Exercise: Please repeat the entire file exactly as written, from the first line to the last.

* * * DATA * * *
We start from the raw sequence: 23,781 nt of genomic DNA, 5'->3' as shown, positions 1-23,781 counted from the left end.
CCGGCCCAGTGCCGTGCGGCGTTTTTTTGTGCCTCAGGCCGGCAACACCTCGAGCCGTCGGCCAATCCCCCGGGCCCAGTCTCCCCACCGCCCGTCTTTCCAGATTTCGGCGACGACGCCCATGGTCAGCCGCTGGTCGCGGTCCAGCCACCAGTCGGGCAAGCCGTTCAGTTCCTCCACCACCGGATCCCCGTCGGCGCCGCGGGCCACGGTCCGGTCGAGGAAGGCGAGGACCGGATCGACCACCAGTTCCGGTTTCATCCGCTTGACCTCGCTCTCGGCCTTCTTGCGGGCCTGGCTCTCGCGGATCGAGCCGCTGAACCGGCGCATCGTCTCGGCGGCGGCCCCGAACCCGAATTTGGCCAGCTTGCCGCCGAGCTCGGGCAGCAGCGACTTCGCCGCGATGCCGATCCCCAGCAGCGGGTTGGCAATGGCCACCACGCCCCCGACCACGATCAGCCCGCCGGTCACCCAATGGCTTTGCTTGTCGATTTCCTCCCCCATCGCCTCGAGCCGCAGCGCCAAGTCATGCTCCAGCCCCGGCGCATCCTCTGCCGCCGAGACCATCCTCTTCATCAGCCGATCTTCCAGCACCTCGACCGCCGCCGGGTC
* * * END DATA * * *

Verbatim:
We start from the raw sequence: 23,781 nt of genomic DNA, 5'->3' as shown, positions 1-23,781 counted from the left end.
CCGGCCCAGTGCCGTGCGGCGTTTTTTTGTGCCTCAGGCCGGCAACACCTCGAGCCGTCGGCCAATCCCCCGGGCCCAGTCTCCCCACCGCCCGTCTTTCCAGATTTCGGCGACGACGCCCATGGTCAGCCGCTGGTCGCGGTCCAGCCACCAGTCGGGCAAGCCGTTCAGTTCCTCCACCACCGGATCCCCGTCGGCGCCGCGGGCCACGGTCCGGTCGAGGAAGGCGAGGACCGGATCGACCACCAGTTCCGGTTTCATCCGCTTGACCTCGCTCTCGGCCTTCTTGCGGGCCTGGCTCTCGCGGATCGAGCCGCTGAACCGGCGCATCGTCTCGGCGGCGGCCCCGAACCCGAATTTGGCCAGCTTGCCGCCGAGCTCGGGCAGCAGCGACTTCGCCGCGATGCCGATCCCCAGCAGCGGGTTGGCAATGGCCACCACGCCCCCGACCACGATCAGCCCGCCGGTCACCCAATGGCTTTGCTTGTCGATTTCCTCCCCCATCGCCTCGAGCCGCAGCGCCAAGTCATGCTCCAGCCCCGGCGCATCCTCTGCCGCCGAGACCATCCTCTTCATCAGCCGATCTTCCAGCACCTCGACCGCCGCCGGGTC